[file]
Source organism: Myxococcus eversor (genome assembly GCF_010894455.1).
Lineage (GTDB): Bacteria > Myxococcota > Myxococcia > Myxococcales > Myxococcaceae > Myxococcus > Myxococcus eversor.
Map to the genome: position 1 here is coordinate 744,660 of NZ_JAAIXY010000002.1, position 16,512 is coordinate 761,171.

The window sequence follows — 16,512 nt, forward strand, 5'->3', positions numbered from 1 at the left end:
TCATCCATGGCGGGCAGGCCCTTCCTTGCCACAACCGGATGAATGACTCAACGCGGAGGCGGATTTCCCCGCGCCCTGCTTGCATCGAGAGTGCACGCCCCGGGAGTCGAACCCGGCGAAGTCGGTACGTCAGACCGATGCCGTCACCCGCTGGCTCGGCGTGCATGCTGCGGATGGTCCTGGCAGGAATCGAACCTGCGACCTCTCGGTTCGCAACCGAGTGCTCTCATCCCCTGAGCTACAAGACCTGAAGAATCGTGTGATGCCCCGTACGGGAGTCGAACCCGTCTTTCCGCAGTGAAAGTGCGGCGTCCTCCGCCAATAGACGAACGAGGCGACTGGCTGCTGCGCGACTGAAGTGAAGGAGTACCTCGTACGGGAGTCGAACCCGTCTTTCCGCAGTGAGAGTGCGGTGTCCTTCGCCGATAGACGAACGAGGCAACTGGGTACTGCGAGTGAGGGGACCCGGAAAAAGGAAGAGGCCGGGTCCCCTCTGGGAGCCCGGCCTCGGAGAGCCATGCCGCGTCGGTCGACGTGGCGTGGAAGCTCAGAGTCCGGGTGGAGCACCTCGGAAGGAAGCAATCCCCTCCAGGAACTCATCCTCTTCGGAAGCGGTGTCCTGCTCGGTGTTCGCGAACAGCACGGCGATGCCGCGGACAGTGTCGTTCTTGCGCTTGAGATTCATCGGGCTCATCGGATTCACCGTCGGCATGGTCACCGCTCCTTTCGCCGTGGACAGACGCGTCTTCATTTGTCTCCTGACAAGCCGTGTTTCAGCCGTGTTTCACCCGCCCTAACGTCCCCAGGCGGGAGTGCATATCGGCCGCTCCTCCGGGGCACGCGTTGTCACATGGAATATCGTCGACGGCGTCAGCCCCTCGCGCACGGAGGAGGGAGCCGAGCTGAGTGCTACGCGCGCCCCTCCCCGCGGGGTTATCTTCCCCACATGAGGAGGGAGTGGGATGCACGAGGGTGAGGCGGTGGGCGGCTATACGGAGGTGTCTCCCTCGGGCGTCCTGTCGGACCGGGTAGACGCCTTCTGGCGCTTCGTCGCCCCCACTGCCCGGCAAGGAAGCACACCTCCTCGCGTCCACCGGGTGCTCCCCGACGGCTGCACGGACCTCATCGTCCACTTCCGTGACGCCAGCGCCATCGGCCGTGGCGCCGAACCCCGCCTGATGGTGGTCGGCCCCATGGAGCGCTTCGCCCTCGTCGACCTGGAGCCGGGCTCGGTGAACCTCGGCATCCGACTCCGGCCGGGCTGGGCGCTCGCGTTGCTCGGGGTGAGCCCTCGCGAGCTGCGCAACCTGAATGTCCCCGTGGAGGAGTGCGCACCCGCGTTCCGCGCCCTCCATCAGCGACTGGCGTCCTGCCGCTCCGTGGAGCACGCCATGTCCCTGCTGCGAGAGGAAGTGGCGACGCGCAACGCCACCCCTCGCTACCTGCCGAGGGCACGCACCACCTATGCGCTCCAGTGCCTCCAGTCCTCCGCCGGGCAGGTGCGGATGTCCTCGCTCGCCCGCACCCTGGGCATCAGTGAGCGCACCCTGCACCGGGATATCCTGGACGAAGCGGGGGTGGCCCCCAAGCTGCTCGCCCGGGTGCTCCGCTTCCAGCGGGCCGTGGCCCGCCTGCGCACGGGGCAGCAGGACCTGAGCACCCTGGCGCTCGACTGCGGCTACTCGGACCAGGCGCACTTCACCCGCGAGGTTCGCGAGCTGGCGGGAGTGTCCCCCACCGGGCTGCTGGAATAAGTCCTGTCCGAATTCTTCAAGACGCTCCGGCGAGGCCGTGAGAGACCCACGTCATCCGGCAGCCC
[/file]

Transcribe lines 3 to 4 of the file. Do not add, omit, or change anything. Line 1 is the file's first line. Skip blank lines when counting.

Map to the genome: position 1 here is coordinate 744,660 of NZ_JAAIXY010000002.1, position 16,512 is coordinate 761,171.

The window sequence follows — 16,512 nt, forward strand, 5'->3', positions numbered from 1 at the left end: